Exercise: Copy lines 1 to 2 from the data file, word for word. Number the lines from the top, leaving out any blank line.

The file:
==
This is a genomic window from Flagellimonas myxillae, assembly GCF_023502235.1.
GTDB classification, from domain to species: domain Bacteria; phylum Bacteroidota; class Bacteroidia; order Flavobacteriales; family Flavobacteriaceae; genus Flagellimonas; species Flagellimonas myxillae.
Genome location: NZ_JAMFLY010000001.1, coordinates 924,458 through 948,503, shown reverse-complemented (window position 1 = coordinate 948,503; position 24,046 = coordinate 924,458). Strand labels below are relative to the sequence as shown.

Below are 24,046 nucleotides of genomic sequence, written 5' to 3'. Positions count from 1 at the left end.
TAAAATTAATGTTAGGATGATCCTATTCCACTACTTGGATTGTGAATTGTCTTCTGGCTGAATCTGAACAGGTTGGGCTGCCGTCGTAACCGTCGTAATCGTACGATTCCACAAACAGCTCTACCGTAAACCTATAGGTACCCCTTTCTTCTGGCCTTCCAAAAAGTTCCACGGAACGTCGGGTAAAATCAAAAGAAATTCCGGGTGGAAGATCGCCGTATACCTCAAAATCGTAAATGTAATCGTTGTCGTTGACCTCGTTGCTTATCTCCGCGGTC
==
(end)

This is a genomic window from Flagellimonas myxillae, assembly GCF_023502235.1.
GTDB classification, from domain to species: domain Bacteria; phylum Bacteroidota; class Bacteroidia; order Flavobacteriales; family Flavobacteriaceae; genus Flagellimonas; species Flagellimonas myxillae.